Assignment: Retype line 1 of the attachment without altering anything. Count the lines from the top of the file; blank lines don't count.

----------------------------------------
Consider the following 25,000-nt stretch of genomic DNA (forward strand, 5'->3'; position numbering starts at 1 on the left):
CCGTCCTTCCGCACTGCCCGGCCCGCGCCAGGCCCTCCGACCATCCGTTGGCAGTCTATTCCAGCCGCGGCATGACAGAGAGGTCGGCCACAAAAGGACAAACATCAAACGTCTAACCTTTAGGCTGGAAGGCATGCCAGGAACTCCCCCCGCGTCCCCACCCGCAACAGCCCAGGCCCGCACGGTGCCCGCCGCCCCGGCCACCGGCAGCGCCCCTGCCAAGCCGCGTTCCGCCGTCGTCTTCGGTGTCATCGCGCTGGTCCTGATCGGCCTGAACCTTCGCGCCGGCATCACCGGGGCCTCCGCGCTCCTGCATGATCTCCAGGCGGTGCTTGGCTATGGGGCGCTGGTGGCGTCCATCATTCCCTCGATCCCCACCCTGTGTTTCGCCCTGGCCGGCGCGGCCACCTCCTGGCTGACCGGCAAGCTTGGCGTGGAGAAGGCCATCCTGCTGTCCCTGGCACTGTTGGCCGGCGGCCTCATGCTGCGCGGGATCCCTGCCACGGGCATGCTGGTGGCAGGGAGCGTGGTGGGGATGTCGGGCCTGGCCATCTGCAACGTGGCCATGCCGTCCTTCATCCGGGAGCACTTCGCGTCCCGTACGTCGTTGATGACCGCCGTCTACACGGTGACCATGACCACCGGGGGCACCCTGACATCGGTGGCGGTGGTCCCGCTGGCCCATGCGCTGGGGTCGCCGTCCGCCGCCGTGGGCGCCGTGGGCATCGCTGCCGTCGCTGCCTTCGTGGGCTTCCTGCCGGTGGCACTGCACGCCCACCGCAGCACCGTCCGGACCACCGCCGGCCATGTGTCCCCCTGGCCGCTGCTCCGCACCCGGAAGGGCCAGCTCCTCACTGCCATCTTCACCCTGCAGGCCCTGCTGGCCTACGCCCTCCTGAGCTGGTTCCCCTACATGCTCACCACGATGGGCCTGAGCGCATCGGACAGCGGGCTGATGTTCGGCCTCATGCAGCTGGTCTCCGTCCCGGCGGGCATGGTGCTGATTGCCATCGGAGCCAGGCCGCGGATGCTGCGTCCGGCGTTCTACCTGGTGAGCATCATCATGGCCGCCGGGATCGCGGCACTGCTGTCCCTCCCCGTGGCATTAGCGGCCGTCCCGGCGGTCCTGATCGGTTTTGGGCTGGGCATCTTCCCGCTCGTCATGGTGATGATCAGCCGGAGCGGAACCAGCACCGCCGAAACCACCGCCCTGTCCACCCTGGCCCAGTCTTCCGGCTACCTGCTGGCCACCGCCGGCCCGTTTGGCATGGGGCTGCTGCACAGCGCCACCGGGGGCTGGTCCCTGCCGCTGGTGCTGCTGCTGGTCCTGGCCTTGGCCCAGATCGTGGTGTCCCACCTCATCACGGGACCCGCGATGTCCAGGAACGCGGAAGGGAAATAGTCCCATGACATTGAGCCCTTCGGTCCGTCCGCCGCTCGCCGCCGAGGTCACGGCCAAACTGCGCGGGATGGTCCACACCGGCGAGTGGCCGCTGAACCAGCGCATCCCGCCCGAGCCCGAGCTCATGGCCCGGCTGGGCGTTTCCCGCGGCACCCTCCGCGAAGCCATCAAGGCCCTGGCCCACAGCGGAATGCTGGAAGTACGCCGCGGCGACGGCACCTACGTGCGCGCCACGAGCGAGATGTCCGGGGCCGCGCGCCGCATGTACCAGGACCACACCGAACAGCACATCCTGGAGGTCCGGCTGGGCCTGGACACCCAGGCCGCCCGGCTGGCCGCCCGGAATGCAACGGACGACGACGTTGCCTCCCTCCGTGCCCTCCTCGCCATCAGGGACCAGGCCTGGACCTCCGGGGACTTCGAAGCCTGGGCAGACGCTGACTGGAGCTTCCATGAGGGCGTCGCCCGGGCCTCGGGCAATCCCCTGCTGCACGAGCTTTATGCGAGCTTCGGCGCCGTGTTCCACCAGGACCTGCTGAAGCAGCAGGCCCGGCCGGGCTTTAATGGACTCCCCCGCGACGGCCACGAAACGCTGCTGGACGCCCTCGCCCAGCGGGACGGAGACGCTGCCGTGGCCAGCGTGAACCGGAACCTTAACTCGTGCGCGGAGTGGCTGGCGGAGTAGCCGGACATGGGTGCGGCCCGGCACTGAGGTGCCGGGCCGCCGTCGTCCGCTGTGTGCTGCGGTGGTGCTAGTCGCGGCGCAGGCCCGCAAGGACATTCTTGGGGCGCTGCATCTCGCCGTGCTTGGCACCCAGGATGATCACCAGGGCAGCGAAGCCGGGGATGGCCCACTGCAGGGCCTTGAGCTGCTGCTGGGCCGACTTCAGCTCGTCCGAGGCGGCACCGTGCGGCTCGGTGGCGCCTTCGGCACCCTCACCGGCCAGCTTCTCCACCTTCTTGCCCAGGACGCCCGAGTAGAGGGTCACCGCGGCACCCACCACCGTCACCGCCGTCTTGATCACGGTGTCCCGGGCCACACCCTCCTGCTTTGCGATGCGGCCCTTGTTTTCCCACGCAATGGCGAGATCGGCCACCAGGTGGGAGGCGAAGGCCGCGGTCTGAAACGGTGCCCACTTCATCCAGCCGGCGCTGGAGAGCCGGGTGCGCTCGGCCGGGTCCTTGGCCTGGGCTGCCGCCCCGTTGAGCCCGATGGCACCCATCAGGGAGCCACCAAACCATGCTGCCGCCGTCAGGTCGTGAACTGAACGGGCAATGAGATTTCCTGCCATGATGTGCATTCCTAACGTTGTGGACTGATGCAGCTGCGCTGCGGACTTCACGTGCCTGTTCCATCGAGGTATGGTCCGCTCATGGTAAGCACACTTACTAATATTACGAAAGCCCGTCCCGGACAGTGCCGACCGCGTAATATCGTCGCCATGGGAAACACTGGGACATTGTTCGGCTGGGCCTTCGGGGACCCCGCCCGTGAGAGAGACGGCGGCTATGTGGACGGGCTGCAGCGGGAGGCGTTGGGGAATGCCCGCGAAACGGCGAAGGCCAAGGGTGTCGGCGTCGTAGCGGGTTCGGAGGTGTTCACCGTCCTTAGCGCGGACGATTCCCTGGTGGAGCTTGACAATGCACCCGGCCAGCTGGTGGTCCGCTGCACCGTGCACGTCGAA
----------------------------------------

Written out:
Consider the following 25,000-nt stretch of genomic DNA (forward strand, 5'->3'; position numbering starts at 1 on the left):